Challenges to Ohio’s New Congressional Card Reach the High Court | Ohio News


By JULIE CARR SMYTH, Associated Press

COLUMBUS, Ohio (AP) – Is Ohio’s new congressional map unconstitutionally altered to favor Republicans who controlled the map-making process? This is the question debated Tuesday in the Ohio Supreme Court.

The problem is the new map showing the boundaries of 15 US home districts, Ohio was assigned by the 2020 census, up from 16 currently due to the backward population.

As COVID-19 rises again, judges plan to hear lawyers via video.

Two lawsuits on behalf of Ohio voters argue that there is no question that the card “‘unduly’ favors the Republican Party.” the A. Philip Randolph Institute.

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These latter two groups assume the map includes 13 Republican districts – 10 safe seats and three “arguably competitive” seats that also favor the GOP – and just two safe Democratic districts. That represents 67% of Republicans ‘seats, although their candidates have received only about 54% of the vote in statewide races over the past decade, the two groups’ lawsuit said.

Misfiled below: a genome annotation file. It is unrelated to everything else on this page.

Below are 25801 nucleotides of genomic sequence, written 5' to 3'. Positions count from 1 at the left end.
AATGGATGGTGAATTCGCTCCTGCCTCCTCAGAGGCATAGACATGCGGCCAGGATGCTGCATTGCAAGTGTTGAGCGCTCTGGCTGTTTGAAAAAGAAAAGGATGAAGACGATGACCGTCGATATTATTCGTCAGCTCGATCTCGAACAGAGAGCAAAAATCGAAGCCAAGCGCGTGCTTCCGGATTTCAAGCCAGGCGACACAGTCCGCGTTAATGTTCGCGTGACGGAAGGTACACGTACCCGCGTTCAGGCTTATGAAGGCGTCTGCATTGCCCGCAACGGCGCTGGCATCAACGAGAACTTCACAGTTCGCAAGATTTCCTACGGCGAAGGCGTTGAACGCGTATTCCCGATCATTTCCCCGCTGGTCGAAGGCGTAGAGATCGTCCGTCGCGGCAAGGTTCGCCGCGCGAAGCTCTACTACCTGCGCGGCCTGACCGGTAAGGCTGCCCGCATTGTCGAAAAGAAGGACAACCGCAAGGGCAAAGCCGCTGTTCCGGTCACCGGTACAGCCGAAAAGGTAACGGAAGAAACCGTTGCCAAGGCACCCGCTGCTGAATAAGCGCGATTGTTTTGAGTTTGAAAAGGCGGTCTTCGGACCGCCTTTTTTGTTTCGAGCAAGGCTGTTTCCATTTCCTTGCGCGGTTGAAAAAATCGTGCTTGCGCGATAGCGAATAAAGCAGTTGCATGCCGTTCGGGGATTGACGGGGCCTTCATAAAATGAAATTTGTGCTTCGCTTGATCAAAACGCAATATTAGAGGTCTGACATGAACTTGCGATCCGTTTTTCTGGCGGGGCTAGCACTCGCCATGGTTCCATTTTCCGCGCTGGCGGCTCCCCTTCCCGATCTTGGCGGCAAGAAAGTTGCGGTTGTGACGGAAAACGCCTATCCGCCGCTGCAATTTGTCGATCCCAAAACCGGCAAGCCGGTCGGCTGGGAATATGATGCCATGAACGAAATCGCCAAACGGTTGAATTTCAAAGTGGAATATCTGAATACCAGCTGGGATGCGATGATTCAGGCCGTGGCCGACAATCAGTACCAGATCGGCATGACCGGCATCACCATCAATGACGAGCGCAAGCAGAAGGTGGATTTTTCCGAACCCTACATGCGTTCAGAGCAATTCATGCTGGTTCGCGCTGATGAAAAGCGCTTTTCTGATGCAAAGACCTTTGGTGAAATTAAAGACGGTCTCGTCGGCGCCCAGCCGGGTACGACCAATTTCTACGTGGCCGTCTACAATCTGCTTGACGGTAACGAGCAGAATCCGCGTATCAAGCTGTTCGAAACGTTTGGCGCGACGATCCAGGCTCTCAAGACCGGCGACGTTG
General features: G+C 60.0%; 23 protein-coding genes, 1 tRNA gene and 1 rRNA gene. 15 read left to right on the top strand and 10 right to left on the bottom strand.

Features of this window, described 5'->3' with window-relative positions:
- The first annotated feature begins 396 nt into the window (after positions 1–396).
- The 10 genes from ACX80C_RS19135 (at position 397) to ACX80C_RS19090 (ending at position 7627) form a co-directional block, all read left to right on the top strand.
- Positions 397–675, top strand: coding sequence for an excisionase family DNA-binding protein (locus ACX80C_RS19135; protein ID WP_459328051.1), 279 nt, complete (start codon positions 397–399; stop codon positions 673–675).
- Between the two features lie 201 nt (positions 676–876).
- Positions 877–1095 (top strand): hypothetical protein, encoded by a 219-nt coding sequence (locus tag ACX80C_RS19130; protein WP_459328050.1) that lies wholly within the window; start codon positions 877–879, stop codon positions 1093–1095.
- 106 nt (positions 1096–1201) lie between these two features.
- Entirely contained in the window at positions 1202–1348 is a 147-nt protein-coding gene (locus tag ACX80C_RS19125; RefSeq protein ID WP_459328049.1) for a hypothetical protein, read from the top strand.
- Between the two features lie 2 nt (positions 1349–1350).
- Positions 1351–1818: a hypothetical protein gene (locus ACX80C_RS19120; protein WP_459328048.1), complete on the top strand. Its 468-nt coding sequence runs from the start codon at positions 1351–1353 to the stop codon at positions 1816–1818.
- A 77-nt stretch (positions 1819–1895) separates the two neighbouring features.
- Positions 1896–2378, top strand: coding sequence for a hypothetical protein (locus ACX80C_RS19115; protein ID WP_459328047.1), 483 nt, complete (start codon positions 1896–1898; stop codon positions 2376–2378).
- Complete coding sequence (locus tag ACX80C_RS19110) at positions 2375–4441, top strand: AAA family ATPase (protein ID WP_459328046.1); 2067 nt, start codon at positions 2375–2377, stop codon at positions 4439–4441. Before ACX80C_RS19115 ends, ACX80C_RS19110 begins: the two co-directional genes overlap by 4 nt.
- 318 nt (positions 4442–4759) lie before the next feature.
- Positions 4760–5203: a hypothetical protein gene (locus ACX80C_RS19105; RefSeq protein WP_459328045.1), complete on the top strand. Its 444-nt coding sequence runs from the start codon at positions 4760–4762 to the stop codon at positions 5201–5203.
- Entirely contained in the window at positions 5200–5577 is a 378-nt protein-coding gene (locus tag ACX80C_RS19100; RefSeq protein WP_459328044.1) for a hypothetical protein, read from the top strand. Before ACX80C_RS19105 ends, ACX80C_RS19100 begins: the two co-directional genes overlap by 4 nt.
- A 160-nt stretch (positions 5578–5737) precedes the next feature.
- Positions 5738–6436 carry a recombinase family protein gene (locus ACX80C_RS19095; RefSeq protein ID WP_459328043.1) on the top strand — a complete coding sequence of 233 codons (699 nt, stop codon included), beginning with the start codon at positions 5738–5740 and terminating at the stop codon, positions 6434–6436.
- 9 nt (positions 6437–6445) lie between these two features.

Meanwhile, the NDRC’s constitutional challenge argues that the map tilts 12-3 in favor of Republicans, although the GOP describes it as 6-2, with the remaining seven districts competitive.

Republicans called the card constitutional, fair and competitive. He sprinted through the Ohio Statehouse last month and passed without Democratic backing, and was signed days later by Republican Gov. Mike DeWine. Because it did not receive any support from the Democrats, the card will only last four years, instead of the typical 10.

Both lawsuits target DeWine and other members of the powerful Ohio Redistribution Commission, rather than the legislature.

Voters gave the commission a potentially pivotal role in approving Ohio legislative districts and congressional maps, but the panel missed its deadline to approve a congressional map without voting. This sent the process back to the GOP-led legislature, which approved the card over Democrats’ objections.

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